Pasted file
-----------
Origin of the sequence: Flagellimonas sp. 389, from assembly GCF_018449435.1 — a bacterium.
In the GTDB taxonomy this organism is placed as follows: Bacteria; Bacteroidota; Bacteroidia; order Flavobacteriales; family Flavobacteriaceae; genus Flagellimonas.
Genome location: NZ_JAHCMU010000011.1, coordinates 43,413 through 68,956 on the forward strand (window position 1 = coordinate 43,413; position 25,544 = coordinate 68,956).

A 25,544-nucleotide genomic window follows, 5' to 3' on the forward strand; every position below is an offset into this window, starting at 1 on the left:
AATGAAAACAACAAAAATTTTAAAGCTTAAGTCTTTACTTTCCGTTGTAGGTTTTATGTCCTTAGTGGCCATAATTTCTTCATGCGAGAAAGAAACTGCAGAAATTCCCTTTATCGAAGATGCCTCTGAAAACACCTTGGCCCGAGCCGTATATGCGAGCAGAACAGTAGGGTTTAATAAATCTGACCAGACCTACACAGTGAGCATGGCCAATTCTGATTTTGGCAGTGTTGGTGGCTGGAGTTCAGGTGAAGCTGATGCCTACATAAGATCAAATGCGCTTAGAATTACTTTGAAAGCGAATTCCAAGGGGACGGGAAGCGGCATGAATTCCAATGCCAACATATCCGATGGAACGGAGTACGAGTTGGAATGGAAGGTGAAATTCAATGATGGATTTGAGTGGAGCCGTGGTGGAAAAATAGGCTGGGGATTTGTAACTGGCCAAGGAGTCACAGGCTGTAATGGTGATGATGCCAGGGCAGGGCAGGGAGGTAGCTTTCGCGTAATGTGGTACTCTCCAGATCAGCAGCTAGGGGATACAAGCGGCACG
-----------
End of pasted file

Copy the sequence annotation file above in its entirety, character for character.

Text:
Origin of the sequence: Flagellimonas sp. 389, from assembly GCF_018449435.1 — a bacterium.
In the GTDB taxonomy this organism is placed as follows: Bacteria; Bacteroidota; Bacteroidia; order Flavobacteriales; family Flavobacteriaceae; genus Flagellimonas.
Genome location: NZ_JAHCMU010000011.1, coordinates 43,413 through 68,956 on the forward strand (window position 1 = coordinate 43,413; position 25,544 = coordinate 68,956).

A 25,544-nucleotide genomic window follows, 5' to 3' on the forward strand; every position below is an offset into this window, starting at 1 on the left:
AATGAAAACAACAAAAATTTTAAAGCTTAAGTCTTTACTTTCCGTTGTAGGTTTTATGTCCTTAGTGGCCATAATTTCTTCATGCGAGAAAGAAACTGCAGAAATTCCCTTTATCGAAGATGCCTCTGAAAACACCTTGGCCCGAGCCGTATATGCGAGCAGAACAGTAGGGTTTAATAAATCTGACCAGACCTACACAGTGAGCATGGCCAATTCTGATTTTGGCAGTGTTGGTGGCTGGAGTTCAGGTGAAGCTGATGCCTACATAAGATCAAATGCGCTTAGAATTACTTTGAAAGCGAATTCCAAGGGGACGGGAAGCGGCATGAATTCCAATGCCAACATATCCGATGGAACGGAGTACGAGTTGGAATGGAAGGTGAAATTCAATGATGGATTTGAGTGGAGCCGTGGTGGAAAAATAGGCTGGGGATTTGTAACTGGCCAAGGAGTCACAGGCTGTAATGGTGATGATGCCAGGGCAGGGCAGGGAGGTAGCTTTCGCGTAATGTGGTACTCTCCAGATCAGCAGCTAGGGGATACAAGCGGCACG